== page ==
Léim ar aghaidh chuig an bpríomhábhar

Seanad Éireann díospóireacht -
Wednesday, 30 May 1934

Vol. 18 No. 21

Public Business. - Senators and the Standing Orders.

A fortnight ago, during your absence, Sir, a question was raised dealing with the Standing Orders with regard to the reading of speeches in this House. The matter was not raised in a way in which there could be a ruling, but Senator Connolly suggested that it would be a good thing if a ruling was given. I think he was right there. I am putting the matter to you now to know if any decision has been come to in the matter. I am sure members on all sides are anxious to keep within the recognised practices of the House.


There is, of course, a Standing Order which provides that "No Senator shall read his speech," but it has been the custom to allow Ministers or Senators introducing an important measure or making prepared statements on grave issues, to read their speeches and in my opinion this is a desirable practice. I have always used my discretion as to when I should allow speeches to be read and I intend to continue to do so. So far there has been no abuse of this practice, but should any abuse arise I shall certainly deal with it. Meanwhile I am of opinion that this is an occasion of exceptional gravity and if anyone has thought fit to prepare a careful statement of his views on the Bill before us I shall not interfere if he chooses to read it.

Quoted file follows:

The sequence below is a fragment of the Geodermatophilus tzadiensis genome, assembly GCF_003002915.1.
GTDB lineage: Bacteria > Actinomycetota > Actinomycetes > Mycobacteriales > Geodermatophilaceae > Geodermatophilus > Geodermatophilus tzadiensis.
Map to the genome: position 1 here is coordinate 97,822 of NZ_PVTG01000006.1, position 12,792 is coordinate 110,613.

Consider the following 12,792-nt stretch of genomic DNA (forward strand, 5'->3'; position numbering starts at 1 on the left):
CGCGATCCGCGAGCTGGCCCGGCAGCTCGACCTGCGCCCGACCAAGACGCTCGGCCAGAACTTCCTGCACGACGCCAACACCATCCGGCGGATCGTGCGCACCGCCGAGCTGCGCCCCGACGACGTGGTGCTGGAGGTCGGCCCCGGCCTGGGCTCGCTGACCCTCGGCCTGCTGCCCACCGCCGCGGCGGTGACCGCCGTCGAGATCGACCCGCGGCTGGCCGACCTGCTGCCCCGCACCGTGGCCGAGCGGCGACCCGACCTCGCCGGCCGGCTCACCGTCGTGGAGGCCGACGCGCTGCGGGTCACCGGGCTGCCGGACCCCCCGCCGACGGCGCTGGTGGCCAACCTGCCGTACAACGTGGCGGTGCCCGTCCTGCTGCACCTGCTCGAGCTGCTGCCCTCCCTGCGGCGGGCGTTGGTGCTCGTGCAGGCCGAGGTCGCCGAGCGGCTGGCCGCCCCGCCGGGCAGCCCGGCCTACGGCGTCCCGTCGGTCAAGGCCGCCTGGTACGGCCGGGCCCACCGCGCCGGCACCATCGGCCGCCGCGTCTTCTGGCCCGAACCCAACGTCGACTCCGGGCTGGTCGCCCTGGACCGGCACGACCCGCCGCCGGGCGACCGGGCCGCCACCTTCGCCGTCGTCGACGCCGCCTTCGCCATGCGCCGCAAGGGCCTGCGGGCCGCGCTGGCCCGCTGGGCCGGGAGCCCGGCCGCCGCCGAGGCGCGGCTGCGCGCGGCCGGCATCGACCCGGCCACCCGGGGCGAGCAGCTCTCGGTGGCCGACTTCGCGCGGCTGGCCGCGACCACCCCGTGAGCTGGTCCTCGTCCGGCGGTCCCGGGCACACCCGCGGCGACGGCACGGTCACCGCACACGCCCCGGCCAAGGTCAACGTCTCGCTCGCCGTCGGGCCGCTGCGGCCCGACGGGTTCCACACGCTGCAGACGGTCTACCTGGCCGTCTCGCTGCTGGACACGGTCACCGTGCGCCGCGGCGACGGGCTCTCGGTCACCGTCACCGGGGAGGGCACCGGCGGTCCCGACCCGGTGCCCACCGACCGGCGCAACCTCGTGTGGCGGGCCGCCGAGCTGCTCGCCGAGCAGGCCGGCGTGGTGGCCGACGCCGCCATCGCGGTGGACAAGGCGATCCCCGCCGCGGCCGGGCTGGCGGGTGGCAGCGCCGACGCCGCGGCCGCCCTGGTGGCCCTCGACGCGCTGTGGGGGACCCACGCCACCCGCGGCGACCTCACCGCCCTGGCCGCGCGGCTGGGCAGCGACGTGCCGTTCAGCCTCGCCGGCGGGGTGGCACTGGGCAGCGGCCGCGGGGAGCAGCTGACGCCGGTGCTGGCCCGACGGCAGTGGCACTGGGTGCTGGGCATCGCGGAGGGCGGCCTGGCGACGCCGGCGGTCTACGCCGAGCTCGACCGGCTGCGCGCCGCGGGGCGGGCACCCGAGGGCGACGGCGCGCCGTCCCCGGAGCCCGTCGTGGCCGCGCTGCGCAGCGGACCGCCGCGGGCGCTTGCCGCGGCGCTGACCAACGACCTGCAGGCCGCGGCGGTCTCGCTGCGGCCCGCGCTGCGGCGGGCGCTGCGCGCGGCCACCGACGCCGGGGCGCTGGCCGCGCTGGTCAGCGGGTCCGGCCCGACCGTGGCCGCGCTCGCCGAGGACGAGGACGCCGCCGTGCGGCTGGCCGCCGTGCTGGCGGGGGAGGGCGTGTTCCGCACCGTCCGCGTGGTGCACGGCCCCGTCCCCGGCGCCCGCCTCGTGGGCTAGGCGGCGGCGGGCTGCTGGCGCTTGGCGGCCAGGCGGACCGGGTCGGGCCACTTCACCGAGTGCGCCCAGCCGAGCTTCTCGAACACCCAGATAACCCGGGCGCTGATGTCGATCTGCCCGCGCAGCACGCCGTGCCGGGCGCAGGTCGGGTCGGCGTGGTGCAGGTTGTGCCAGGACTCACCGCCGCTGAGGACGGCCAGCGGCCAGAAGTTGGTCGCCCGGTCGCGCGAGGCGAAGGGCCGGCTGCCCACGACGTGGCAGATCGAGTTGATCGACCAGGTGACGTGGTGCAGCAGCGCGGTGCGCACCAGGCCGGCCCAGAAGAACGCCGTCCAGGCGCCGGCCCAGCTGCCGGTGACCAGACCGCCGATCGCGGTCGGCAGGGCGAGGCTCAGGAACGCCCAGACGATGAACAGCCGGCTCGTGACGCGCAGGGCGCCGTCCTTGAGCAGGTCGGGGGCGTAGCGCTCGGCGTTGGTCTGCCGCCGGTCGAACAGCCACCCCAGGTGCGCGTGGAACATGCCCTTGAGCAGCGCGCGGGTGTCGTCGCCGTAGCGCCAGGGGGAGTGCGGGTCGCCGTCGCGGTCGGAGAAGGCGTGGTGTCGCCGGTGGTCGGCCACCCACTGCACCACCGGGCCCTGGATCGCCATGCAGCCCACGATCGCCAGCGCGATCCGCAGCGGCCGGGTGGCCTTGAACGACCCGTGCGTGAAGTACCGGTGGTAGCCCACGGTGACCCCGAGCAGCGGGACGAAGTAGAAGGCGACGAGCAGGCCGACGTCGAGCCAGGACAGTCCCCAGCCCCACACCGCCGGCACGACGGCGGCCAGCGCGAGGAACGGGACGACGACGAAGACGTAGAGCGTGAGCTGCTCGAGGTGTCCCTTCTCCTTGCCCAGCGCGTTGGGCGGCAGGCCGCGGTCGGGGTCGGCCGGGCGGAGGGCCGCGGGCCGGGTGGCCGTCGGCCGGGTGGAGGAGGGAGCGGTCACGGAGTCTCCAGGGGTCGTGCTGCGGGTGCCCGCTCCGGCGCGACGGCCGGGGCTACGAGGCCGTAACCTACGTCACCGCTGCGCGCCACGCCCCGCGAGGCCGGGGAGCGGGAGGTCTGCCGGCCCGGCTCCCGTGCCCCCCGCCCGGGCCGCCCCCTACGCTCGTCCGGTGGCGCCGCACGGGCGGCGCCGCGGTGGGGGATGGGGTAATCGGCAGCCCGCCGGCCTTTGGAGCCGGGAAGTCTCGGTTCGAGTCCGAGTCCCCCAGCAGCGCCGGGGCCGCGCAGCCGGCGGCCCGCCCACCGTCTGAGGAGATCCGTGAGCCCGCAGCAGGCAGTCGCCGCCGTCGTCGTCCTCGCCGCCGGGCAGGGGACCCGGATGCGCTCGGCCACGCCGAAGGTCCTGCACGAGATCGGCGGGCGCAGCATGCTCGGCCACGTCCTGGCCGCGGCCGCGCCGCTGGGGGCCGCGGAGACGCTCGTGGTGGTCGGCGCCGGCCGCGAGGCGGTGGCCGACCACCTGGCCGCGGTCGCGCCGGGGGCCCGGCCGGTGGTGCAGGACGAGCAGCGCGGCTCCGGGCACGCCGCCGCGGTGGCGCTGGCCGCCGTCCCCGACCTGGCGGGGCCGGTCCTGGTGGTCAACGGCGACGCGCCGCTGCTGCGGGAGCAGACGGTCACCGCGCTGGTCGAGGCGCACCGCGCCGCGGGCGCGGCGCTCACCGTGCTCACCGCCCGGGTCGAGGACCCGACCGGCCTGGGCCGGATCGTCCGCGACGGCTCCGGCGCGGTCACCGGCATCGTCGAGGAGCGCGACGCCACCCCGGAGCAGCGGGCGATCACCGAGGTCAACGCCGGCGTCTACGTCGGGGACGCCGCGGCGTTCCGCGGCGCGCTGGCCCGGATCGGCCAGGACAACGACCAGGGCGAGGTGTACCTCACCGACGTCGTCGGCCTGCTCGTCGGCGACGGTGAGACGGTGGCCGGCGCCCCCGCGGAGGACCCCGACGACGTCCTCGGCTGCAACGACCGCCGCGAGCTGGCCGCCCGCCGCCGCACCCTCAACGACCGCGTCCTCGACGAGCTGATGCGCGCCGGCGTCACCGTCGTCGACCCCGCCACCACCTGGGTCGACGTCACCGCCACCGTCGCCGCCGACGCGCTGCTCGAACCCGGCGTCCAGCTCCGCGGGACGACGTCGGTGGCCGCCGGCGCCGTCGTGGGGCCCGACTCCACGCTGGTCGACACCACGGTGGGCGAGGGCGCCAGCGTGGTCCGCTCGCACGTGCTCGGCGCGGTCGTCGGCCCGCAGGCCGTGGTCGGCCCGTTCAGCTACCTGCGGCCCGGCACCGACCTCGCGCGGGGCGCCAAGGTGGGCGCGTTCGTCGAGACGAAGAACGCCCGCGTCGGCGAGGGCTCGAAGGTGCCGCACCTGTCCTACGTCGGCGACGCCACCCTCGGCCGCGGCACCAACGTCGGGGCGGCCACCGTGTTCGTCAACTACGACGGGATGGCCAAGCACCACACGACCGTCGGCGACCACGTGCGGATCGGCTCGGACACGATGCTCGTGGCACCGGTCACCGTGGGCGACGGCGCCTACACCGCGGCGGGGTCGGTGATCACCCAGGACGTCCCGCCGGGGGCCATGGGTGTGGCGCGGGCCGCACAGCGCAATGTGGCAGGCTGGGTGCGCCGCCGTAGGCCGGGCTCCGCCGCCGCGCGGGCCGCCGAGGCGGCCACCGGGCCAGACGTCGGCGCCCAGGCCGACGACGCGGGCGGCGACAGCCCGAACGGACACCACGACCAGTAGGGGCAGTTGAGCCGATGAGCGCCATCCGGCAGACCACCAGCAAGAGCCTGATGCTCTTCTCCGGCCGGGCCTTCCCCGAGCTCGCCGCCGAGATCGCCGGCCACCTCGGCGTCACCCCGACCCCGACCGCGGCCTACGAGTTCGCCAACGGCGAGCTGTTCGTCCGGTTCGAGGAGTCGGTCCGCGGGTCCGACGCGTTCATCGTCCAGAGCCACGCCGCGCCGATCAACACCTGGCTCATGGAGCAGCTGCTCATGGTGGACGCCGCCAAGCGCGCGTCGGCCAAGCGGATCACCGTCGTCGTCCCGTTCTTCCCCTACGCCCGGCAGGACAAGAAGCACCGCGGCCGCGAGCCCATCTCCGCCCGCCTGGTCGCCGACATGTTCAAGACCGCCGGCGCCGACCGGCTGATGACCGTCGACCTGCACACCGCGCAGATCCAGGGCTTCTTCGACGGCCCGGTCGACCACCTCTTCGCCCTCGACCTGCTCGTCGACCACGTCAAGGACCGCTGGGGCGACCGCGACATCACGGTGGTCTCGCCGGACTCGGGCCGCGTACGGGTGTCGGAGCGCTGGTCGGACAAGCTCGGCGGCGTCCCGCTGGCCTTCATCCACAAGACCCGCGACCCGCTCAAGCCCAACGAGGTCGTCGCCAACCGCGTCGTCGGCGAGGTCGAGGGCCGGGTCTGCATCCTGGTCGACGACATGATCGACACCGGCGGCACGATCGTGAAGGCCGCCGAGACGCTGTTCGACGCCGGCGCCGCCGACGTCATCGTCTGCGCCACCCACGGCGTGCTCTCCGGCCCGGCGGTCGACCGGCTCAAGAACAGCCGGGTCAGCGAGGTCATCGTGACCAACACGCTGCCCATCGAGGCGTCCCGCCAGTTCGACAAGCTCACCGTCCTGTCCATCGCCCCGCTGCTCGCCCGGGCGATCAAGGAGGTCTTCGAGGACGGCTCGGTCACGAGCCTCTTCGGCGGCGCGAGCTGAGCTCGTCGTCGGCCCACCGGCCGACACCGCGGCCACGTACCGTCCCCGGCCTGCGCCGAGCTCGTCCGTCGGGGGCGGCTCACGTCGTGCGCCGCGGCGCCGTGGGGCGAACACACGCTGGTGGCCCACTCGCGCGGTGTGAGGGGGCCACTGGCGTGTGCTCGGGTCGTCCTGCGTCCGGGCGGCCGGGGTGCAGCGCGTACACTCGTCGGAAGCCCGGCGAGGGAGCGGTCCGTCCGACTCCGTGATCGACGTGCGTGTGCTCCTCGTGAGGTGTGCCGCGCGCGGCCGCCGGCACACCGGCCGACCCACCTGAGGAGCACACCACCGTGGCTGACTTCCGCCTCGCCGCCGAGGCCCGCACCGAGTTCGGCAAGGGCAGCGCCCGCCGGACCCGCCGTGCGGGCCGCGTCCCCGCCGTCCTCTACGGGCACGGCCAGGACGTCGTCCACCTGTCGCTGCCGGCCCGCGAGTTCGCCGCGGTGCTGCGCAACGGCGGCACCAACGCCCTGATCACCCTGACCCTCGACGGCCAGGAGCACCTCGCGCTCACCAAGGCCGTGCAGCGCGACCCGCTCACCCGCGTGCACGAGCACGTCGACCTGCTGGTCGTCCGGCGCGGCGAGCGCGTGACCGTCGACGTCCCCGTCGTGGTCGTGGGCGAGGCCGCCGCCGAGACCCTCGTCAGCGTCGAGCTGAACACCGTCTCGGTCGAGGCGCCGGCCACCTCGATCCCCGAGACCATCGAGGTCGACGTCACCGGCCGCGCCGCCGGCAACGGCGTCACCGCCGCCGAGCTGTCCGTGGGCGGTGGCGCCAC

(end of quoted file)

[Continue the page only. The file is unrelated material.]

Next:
Do I understand from what we have heard that on this particular Bill you propose to allow speeches to be read?


I think that is what can be gathered from my statement.

What I was referring to arose over the introduction by Senator Douglas of Constitution (Amendment No. 25) Bill, for a Referendum. I was not referring so much specifically to that Bill as to the fact that I had noticed on a number of occasions the reading of speeches by Senators. I have no particular objection to the reading of speeches but in face of the Standing Order I felt that some ruling should be given. I am still at a loss to know where we stand as regards our Standing Order. If you decide now, on this Bill, or on any other Bill, that we may on occasions be allowed to read speeches, I think it would be preferable if we all knew the position. Senators would then know whether they were going to be able to read speeches or be debarred from doing so. It is merely a personal opinion I am expressing. The matter is entirely one for you, but I think that when there is a Standing Order it should be obeyed or ruled out.

Colonel Moore rose.


I cannot allow a debate on my ruling.